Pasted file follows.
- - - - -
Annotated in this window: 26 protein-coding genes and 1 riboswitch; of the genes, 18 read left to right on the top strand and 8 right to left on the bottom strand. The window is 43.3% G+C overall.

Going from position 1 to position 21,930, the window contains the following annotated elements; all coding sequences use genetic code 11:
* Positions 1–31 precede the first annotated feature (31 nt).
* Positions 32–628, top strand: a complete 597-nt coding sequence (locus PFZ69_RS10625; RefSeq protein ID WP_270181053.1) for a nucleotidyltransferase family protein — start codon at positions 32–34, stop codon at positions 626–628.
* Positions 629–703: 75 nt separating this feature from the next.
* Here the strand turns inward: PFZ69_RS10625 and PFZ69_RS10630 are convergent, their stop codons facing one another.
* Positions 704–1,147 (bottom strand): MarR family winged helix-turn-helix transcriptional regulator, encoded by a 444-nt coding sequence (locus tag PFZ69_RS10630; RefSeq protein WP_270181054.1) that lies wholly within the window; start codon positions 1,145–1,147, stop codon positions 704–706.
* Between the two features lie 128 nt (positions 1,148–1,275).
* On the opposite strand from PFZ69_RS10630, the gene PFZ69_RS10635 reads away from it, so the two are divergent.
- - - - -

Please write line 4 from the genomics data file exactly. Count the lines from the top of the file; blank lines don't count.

* Positions 32–628, top strand: a complete 597-nt coding sequence (locus PFZ69_RS10625; RefSeq protein ID WP_270181053.1) for a nucleotidyltransferase family protein — start codon at positions 32–34, stop codon at positions 626–628.